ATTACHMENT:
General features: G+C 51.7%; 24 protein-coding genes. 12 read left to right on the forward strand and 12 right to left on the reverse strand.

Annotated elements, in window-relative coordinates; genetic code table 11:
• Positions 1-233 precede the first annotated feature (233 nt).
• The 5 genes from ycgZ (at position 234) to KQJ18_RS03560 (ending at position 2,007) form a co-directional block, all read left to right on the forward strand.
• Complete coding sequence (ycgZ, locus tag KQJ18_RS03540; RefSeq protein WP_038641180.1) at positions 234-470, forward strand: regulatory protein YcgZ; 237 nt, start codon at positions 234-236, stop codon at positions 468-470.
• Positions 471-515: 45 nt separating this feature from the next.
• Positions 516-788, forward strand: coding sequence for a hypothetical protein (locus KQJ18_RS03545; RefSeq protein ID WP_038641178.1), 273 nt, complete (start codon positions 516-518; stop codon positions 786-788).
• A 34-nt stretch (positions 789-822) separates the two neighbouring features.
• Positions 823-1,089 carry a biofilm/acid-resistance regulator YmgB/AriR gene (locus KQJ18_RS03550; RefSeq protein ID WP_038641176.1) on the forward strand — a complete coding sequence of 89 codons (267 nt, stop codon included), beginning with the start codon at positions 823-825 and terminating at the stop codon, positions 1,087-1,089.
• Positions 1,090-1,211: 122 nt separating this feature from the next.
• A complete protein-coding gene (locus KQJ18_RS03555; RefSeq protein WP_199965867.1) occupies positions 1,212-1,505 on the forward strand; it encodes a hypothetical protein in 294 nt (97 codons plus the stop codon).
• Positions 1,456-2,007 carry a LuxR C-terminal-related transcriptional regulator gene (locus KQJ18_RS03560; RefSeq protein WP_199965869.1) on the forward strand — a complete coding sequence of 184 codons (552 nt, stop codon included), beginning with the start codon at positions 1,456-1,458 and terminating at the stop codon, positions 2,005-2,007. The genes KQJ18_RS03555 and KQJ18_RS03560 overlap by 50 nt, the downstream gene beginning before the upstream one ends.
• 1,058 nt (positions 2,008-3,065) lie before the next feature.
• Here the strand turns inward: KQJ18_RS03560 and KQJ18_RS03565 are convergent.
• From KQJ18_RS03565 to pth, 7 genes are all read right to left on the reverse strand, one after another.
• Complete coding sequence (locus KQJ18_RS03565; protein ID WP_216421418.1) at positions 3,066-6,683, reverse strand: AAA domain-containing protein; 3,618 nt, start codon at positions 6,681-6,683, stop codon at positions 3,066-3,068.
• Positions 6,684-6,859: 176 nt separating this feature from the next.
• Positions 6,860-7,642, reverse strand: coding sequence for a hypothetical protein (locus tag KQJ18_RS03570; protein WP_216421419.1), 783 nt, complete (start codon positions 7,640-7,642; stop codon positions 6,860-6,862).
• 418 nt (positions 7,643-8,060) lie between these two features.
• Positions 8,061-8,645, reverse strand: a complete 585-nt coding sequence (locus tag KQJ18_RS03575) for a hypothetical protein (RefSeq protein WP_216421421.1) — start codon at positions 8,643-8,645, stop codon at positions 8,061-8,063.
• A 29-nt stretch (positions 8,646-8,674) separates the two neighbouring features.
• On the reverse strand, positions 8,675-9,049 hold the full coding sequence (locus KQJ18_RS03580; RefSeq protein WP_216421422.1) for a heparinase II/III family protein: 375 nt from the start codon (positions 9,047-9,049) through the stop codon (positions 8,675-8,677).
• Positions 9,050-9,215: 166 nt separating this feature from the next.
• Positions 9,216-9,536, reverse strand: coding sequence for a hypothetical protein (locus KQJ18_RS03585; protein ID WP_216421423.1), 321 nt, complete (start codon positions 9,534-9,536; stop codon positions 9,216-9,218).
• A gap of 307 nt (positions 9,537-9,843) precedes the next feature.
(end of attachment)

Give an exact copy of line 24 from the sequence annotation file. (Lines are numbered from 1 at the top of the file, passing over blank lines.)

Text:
• Positions 9,216-9,536, reverse strand: coding sequence for a hypothetical protein (locus KQJ18_RS03585; protein ID WP_216421423.1), 321 nt, complete (start codon positions 9,534-9,536; stop codon positions 9,216-9,218).